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Q. When my child became a senior,
I think there are times when I am bullied by my friends in the classroom.
Every time I show that, I get upset and flustered as a mother.
How can I help you deal with this?
A. If you have made a lot of friends in the lower grades, social relationships deepen as the grade goes up, and children naturally form groups and form best-friend relationships with friends with similar minds and tendencies. Grouping is particularly noticeable among female students, and girls who have faster emotional maturity than male students tend to gain a sense of stability and belonging within small groups that match their interests or tastes. This is a natural process for children to grow up, and it is also an important socialization process in which interests gradually shift from parents to peer groups and form self-identity through friendships. At this time, establishing healthy relationships within the group you belong to has a great influence on building the right self-esteem and confidence in interpersonal relationships.
As friendship narrows and strengthens, various conflict situations arise in it, especially bullying problems in higher grades can leave irreversible scars on children, so parents need to pay attention. Children during this period use negative methods such as bullying to relieve internal emotions such as excessive dependence on friends, possessiveness, and jealousy, as well as external factors such as lack of affection and academic stress.
If a child is bullied, he or she will have a different behavior than usual, such as having a hard time in school, becoming lethargic, and falling grades due to the loss of everything. If you have maintained a close relationship with your parents, you can talk to your parents first and ask for help. However, children who are bullied cannot easily inform themselves of the damage for a variety of reasons, such as the wrong idea that there may be all the causes, fear of retaliation, and reluctance to snitch. Therefore, parents should be interested in their children’s behavior and actively intervene in case of abnormal signs to solve the problem.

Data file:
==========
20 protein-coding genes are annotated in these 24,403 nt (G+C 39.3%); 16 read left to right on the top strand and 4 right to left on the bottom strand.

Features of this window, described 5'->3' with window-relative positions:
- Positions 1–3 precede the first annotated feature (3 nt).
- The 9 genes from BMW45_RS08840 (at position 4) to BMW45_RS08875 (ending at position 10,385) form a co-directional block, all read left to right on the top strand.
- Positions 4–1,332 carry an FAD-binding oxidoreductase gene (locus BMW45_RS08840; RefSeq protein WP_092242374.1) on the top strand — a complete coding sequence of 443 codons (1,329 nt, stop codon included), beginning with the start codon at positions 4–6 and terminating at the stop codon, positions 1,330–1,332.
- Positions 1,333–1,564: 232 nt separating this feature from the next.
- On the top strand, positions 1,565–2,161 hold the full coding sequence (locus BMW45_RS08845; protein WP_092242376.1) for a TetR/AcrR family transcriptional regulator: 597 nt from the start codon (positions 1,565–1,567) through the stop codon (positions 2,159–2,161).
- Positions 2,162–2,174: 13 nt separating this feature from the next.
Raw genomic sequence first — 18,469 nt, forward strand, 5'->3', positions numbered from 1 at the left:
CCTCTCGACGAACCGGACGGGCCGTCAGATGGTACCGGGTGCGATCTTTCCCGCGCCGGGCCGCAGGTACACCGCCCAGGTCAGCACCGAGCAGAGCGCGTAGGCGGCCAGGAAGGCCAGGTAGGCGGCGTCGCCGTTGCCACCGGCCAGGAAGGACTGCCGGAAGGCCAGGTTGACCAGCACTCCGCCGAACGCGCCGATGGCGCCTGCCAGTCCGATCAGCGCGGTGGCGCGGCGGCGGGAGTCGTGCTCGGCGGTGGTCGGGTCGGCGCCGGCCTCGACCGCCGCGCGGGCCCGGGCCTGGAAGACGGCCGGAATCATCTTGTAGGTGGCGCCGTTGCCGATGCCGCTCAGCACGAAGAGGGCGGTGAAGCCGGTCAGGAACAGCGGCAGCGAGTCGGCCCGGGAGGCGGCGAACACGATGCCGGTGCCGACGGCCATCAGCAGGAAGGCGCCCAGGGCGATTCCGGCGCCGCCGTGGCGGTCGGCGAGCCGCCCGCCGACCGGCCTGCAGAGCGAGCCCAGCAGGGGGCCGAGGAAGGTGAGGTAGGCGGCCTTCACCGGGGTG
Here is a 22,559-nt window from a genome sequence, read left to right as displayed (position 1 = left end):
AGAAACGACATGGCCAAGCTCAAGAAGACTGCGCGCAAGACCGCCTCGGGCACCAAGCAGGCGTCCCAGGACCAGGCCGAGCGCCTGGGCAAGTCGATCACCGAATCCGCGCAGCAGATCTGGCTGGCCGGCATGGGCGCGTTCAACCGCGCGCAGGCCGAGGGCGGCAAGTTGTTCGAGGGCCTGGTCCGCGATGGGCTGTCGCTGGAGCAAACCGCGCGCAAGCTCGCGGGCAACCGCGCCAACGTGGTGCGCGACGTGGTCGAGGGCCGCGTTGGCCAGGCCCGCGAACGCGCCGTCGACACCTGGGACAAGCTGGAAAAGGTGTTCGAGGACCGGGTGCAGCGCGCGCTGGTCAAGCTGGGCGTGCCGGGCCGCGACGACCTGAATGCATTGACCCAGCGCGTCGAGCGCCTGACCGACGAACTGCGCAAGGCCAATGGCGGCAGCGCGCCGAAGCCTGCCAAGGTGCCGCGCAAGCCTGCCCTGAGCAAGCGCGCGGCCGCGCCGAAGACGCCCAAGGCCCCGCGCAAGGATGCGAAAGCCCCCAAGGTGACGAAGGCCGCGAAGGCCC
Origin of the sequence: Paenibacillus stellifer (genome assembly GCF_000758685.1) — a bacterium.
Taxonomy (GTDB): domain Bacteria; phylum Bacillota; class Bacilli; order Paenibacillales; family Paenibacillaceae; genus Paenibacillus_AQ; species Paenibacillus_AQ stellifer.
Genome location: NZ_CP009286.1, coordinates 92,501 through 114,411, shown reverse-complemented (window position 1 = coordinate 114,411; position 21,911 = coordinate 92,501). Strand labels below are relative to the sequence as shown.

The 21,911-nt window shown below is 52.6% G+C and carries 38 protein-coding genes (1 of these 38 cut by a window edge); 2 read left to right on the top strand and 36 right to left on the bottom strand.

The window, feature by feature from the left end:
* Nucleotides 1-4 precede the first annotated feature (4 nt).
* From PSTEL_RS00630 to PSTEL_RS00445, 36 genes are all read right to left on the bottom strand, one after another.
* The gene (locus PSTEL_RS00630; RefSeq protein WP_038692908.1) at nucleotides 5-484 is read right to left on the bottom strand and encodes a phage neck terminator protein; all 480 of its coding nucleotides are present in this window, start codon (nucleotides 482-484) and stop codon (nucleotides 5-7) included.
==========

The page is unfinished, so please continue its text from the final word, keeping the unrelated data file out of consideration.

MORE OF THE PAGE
If parents can see that the child is excessively affected within their group of friends, from then on, you should observe and watch very carefully to see if it leads to the perpetrator or victim of the bullying problem. If the group’s personality is unhealthy and flows in the direction of hurting each other, you may want your child to come out of the group, but the sense of belonging and bond is nothing but everything to girls during this period. In the eyes of parents, it seems to be a trivial problem, so if you think of your child’s worries as pathetic or lightly dismiss them, you will start to get disconnected from your child. Even if one of the two legs that support the child’s world is in a friend relationship, always open your ears to the child so that the other can be kept in the family.